Revenue Expenditure

Broadly speaking, revenue expenditure consists of all those expenditures of the government which do not result in creation of physical or financial assets. It relates to those expenses incurred for the normal functioning of the government departments and various services, interest payments on debt incurred by the government, and grants given to state governments and other parties (even though some of the grants may be meant for creation of assets).
Budget documents classify total revenue expenditure into plan and non-plan expenditure. Plan revenue expenditure relates to central Plans (the Five-Year Plans) and central assistance for State and Union Territory Plans. Non-plan expenditure, the more important component of revenue expenditure, covers a vast range of general, economic and social services of the government.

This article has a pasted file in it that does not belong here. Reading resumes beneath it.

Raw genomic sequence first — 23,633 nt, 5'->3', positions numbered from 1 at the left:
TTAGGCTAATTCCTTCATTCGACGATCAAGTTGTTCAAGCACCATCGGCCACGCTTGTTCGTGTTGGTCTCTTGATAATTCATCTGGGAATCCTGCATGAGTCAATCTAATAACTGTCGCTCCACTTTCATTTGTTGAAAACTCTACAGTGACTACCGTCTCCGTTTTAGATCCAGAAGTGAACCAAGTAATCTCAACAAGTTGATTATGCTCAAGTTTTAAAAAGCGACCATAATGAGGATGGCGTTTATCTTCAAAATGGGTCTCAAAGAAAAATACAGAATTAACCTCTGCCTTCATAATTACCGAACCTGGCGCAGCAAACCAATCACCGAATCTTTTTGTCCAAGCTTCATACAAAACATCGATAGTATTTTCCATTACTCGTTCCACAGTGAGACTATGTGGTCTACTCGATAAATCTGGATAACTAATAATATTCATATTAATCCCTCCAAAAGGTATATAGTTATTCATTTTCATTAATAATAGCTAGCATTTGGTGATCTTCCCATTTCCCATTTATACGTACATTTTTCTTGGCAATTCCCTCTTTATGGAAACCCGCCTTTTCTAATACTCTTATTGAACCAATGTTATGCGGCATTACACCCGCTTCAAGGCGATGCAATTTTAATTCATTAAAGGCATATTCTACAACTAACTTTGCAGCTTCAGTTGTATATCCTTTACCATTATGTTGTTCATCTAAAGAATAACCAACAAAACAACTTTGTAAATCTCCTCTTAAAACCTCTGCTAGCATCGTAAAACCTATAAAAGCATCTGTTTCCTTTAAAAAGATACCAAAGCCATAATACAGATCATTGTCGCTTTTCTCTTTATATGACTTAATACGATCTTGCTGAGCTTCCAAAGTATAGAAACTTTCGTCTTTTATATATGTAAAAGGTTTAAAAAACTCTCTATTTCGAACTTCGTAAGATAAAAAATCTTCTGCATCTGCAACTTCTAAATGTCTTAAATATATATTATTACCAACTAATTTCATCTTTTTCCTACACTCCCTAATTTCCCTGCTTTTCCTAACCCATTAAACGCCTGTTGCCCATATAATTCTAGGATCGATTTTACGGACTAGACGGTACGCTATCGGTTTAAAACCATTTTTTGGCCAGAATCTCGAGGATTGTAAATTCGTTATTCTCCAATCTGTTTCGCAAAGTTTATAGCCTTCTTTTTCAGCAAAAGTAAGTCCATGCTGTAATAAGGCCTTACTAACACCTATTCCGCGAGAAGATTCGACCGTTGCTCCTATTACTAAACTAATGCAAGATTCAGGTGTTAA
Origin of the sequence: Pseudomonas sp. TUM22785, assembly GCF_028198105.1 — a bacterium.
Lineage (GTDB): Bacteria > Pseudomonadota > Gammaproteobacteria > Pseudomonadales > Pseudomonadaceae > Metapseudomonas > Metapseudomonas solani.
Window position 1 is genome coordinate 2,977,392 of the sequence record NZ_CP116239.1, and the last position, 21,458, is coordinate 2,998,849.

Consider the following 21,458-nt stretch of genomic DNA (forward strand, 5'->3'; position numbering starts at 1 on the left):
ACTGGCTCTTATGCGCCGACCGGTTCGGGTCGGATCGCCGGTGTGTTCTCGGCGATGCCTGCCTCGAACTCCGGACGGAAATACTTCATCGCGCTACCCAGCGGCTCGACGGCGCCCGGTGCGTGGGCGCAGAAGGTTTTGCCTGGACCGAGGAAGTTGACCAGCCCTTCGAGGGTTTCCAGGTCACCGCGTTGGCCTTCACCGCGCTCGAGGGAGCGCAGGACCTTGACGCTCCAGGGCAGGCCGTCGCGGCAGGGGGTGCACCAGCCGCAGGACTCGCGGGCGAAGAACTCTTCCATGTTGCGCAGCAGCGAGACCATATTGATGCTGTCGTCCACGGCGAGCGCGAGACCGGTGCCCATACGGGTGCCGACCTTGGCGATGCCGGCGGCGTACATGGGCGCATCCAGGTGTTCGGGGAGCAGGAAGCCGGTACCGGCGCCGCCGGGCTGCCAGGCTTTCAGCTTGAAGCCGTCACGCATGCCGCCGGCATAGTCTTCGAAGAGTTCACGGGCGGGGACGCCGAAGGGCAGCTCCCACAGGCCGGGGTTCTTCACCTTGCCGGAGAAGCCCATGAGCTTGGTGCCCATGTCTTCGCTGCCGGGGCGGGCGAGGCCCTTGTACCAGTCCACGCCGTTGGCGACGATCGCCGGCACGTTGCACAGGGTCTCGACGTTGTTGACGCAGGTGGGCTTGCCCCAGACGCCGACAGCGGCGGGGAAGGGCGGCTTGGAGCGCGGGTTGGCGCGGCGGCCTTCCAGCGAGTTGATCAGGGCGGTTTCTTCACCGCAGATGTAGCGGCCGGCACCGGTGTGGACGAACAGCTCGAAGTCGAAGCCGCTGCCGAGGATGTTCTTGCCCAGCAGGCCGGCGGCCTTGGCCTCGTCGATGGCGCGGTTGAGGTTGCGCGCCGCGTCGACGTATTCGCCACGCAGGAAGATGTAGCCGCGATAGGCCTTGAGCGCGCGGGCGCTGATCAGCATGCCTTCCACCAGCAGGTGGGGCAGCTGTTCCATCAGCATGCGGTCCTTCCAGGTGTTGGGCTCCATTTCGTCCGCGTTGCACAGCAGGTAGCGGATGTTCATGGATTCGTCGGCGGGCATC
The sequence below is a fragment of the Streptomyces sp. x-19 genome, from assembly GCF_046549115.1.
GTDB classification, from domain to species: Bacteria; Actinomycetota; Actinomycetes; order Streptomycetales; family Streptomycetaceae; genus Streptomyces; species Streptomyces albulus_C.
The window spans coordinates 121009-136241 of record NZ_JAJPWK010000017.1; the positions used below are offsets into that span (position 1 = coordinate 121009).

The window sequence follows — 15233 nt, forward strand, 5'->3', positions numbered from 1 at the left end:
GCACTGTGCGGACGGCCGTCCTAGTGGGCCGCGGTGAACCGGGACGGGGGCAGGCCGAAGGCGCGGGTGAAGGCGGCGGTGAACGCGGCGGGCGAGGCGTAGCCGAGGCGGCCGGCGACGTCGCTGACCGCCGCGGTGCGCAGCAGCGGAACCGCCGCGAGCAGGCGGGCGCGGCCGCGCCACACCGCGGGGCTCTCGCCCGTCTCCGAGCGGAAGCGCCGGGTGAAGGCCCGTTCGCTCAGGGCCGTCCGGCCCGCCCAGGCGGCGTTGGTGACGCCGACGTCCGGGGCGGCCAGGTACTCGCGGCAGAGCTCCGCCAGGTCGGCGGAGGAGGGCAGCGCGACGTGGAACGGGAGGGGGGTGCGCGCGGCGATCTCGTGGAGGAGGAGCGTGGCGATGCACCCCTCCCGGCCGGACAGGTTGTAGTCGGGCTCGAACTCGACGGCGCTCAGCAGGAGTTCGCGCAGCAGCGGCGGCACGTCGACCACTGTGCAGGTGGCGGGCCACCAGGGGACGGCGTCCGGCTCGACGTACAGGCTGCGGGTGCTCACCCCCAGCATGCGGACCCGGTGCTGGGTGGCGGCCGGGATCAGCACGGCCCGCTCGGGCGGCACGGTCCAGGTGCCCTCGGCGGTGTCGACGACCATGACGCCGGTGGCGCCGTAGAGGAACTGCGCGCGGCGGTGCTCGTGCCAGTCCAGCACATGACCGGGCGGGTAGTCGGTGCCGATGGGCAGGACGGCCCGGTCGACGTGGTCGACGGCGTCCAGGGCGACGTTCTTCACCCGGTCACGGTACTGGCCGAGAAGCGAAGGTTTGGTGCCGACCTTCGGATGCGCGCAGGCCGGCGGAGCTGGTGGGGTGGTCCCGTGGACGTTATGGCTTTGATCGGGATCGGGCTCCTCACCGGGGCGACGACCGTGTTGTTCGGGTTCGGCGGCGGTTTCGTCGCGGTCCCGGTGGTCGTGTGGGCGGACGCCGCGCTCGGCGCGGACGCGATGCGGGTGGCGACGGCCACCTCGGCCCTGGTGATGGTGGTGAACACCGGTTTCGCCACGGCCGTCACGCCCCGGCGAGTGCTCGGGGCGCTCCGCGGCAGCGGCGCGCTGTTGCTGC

The main items of non-plan expenditure are interest payments, defence services, subsidies, salaries and pensions. Interest payments on market loans, external loans and from various reserve funds constitute the single largest component of non-plan revenue expenditure. They used up 41.5 per cent of revenue receipts in 2004-05. Defence expenditure, the second largest component of non-plan expenditure, is committed expenditure in the sense that given the national security concerns, there exists little scope for drastic reduction. Subsidies are an important policy instrument which aim at increasing welfare. Apart from providing implicit subsidies through under-pricing of public goods and services like education and health, the government also extends subsidies explicitly on items such as exports, interest on loans, food and fertilisers. The amount of subsidies as a per cent of GDP has been falling from 1.7 per cent in 1990-91 to 1.66 per cent in 2002-03 to 1.45 per cent in 2004-05.

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